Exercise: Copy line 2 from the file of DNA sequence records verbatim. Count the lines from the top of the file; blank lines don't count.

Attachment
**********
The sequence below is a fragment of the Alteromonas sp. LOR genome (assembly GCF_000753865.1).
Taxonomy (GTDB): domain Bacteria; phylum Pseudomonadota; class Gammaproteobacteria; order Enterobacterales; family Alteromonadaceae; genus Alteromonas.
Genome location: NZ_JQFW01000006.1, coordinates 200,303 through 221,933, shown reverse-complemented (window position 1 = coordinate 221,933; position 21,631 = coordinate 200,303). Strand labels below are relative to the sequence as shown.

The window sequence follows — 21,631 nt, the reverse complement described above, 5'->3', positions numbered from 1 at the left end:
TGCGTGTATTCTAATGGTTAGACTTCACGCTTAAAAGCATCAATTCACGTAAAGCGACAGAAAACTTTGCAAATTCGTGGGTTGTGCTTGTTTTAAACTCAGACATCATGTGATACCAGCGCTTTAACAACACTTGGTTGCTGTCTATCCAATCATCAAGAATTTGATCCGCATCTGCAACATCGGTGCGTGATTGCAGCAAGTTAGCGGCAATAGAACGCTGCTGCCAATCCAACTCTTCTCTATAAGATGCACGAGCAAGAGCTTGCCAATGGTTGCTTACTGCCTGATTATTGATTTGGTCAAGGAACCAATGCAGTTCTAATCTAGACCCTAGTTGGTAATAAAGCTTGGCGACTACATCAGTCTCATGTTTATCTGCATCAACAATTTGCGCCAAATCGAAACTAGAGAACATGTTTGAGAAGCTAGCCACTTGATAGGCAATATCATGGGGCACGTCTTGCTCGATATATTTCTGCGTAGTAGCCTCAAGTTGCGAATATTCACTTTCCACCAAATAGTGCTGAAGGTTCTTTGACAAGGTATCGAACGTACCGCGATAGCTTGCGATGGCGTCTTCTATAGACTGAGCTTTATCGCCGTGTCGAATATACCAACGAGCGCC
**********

Taxonomy (GTDB): domain Bacteria; phylum Pseudomonadota; class Gammaproteobacteria; order Enterobacterales; family Alteromonadaceae; genus Alteromonas.